Any cook will tell you, fresh is best! When it comes to your herbs and spices, especially growing rosemary, there is nothing better than picking the leaves straight off the plant for use in your dishes.
Even so, a lot of people still rely on store-bought dried herbs, believing it to be difficult and time-consuming to grow their own. While this is true of some herbs, rosemary certainly isn’t one of them, with this plant among the easiest to look after.
How to Grow Rosemary
Whether you are growing rosemary outdoors, or in a pot in the kitchen, the plant has three main requirements. The first one is plenty of sunlight. Ideally, rosemary should be in the sun for between six and eight hours every day, so you need to consider this before you decide where it is going to grow.
Secondly, rosemary requires excellent drainage and will begin to rot if left waterlogged for too long. It is native to the Mediterranean and grows on rocky hillsides which retain very little water. As such, it grows best in sandy ground and only needs watering when the soil is completely dry.
Lastly, you should ensure there is plenty of air-flow around the plant. If the air does not circulate, it becomes too humid, encouraging the growth of mildew and other fungal diseases.
Generally, this is only an issue when growing rosemary indoors, although if it is tucked away in the corner of a garden somewhere, it could still be a problem.
Depending on where you live, frost may be the biggest problem you will encounter. If you are growing rosemary outdoors, and there is a chance of a cold snap, you may want to consider keeping it in a large pot or container. This way, you can bring it in during the worst weather, and then place it back outside when spring arrives.
Another problem you could have is with disease. Fortunately, it is unlikely you will come across anything that can do permanent damage.
However, if you spot anything unusual, then it needs treating. The most common problem is mildew, which appears as a white powder on the leaves when the humidity is too high. If you experience this, use a fungicide to kill the infection, and look at how you can increase the air-flow around the plant.
Pests may also be a problem, particularly in the wintertime when growing rosemary indoors. If you spot any infestations, you want to get on top of them quickly, so spraying with an insecticide as soon as you see anything wrong should solve the problem.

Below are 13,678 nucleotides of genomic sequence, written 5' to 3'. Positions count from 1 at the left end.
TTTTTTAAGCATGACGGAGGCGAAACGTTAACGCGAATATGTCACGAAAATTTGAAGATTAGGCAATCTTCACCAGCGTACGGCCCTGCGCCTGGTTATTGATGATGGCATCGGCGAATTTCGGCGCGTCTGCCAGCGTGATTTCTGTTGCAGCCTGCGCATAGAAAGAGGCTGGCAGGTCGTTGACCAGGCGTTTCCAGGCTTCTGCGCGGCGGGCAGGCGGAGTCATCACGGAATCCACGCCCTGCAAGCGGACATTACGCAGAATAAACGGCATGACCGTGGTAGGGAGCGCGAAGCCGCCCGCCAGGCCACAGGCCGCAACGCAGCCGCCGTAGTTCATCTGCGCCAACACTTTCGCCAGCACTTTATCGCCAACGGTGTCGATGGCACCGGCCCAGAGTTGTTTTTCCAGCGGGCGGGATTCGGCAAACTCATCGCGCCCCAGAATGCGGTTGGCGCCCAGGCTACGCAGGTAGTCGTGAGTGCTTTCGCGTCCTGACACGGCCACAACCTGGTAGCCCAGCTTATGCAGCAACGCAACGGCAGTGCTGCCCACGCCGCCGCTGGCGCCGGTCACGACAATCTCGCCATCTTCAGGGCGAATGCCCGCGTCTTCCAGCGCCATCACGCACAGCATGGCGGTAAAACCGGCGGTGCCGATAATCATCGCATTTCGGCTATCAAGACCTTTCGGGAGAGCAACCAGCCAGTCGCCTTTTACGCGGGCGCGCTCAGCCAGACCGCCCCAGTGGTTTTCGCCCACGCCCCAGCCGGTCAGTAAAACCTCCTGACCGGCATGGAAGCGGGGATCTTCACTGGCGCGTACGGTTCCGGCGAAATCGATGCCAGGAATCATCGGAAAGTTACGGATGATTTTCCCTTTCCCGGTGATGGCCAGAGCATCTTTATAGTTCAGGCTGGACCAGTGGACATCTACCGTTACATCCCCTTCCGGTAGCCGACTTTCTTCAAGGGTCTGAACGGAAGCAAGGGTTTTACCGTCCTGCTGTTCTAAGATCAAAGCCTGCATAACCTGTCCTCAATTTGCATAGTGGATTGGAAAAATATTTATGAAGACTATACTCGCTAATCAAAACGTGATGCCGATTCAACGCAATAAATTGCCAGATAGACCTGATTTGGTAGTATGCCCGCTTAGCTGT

In general, you shouldn’t need to provide rosemary with much fertilizer as it grows. It can be worth spraying with a fish emulsion just before spring to give it a boost going into the warmer period. However, this is usually not essential, and the plant will remain healthy if you choose not to.
Starting a New Plant
Most people will go down the route of buying an established plant, as it can take a few years for young rosemary to mature. However, if you do want to start from scratch, it is advisable to propagate with cuttings rather than planting seeds.
The seeds are notoriously tricky to germinate, and often have different characteristics to their parent, making them unpredictable.
To propagate a cutting, you need to chop off around 2 inches of new growth from an established plant and remove the bottom half of the leaves. Use a little bit of rooting hormone, and place the cut end into some damp starting mixture.
Mist daily, and ensure the soil drains well and the plant remains in direct sunlight for around 2 or 3 weeks while the roots establish. When the roots appear, transplant the rosemary to a pot and look after it how you would a mature plant.
Rosemary is an excellent starter for those venturing into fresh herbs as it does not need regular attention or pruning to remain healthy. Not only that, but it has a fantastic fragrance and tastes good too, making it a great addition in the home or an herb garden. As long as you keep it away from frost, you should have no problems getting more than you need for the kitchen.